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Mod_Rewrite Made Easy-er


I am bold enough to admit that I do not know everything. Today I learned about mod_rewrite and all it’s fun quirks. There were, in my opinion, two obstacles to overcome. The first was my self and my own expectations. The second was the expertly written articles and blogs I read in trying to learn how to rewrite a url to be SEO friendly.

Let me digress for a moment. I am not trying to be facetious by claiming my readings were “written by experts.” Now, you may be thinking, ” well, shouldn’t they be!?” I defend my argument by simply stating that I used to be an expert writing instructional manuals to operate machinery that I had designed. The problem was: in my expertise I forgot that people not involved do not know the same vocabulary. I forgot that my anagrams, shortcuts, and verbage was known only to myself and other experts, not the people for whom the article was written. That being said, I am going to attempt to explain, in general, how to write an .htaccess file.

The other obstacle was overcoming my own expectations. It turned out that I was making the .htaccess file much more complicated than necessary. What I did not realize, and this is the important part, was that the url should be written exactly as you want it to look!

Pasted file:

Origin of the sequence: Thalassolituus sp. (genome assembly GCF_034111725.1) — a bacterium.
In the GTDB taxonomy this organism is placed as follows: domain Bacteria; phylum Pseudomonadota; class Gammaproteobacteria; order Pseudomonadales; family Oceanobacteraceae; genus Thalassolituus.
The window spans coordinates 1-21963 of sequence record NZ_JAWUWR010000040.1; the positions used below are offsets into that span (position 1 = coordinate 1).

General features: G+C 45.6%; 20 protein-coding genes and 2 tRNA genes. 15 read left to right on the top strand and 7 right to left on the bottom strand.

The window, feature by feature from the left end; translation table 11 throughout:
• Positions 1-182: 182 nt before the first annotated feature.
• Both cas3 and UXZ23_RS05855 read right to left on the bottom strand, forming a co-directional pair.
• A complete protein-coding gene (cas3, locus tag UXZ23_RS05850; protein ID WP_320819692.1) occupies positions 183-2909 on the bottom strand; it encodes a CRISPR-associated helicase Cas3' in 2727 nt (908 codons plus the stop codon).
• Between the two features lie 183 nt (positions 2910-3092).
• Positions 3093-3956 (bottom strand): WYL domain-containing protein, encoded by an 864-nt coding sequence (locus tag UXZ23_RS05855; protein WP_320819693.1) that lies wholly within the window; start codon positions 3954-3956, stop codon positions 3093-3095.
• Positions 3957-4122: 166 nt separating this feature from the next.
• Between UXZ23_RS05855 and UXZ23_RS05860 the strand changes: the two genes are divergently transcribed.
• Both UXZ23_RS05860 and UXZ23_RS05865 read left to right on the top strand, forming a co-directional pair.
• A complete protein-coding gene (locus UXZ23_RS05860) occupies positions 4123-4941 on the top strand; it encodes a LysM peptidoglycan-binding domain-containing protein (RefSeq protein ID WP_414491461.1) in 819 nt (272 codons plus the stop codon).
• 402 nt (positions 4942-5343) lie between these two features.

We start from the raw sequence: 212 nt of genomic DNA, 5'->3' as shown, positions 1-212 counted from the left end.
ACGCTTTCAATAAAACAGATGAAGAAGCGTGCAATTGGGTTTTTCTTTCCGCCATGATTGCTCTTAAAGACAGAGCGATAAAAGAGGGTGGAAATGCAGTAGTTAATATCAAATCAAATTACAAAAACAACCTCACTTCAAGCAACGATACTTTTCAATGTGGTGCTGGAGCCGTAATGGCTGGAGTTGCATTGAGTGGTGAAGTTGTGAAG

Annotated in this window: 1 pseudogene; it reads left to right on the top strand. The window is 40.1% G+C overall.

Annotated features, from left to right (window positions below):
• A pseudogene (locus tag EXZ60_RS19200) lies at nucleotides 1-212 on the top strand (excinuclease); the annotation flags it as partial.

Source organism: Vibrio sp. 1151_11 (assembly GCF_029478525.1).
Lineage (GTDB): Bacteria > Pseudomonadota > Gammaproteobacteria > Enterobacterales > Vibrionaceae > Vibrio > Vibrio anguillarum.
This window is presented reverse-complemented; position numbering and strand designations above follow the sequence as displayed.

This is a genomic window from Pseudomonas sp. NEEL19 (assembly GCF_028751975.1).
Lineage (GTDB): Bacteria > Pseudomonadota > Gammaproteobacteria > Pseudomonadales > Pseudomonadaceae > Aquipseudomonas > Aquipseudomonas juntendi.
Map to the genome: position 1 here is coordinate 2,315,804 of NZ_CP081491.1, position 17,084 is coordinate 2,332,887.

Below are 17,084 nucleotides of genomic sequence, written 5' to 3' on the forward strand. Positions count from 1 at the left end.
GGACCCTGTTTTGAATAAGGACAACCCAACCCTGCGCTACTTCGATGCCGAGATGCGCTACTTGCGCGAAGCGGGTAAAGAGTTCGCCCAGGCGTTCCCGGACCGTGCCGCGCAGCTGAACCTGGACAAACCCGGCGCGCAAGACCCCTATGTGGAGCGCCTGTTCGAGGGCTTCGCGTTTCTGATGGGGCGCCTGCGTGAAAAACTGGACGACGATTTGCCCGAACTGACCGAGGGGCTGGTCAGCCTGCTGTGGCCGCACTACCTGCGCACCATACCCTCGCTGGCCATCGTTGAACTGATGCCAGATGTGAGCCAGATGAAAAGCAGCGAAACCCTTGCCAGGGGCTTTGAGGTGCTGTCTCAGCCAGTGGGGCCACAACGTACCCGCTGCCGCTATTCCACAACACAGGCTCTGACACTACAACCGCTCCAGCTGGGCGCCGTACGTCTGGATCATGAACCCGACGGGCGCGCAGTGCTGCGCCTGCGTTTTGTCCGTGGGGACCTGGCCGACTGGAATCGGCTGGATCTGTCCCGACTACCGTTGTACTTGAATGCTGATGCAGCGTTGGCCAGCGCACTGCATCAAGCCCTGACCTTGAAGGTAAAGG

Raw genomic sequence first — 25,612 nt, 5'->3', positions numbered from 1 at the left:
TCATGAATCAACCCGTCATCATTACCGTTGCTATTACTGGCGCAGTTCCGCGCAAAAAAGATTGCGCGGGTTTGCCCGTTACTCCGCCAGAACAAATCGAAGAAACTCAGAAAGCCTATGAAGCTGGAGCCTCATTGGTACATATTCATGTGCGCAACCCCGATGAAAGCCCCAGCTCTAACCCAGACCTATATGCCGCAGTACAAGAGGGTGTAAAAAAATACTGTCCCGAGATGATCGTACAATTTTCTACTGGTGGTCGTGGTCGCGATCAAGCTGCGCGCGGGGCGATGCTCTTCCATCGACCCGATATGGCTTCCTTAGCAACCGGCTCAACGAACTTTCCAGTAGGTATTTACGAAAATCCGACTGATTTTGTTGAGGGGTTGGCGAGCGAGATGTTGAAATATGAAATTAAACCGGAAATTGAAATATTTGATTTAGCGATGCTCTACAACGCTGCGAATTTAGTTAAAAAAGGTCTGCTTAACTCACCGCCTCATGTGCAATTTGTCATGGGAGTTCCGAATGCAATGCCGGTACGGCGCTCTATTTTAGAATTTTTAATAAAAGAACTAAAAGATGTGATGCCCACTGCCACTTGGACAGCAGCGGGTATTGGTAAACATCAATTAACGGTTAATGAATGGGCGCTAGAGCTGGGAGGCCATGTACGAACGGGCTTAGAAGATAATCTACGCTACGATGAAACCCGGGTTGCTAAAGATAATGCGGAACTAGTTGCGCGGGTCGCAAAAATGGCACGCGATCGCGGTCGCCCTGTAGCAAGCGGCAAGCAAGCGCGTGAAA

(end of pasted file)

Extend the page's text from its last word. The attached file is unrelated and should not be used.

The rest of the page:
As you know, to effectively use a dynamic, database-driven, website you make webpage requests, or queries, using the url. However, this does not make Search Engines happy. Here is an example. To call a certain page within a particular category looks something like this: http://example.com/?page_name=products&category=toothbrush. This url would display a product webpage with toothbrushes… teethbrushes… what is the plural of that… nevermind… you get the idea. But the SEO friendly version of this same url is http://example.com/products/toothbrush.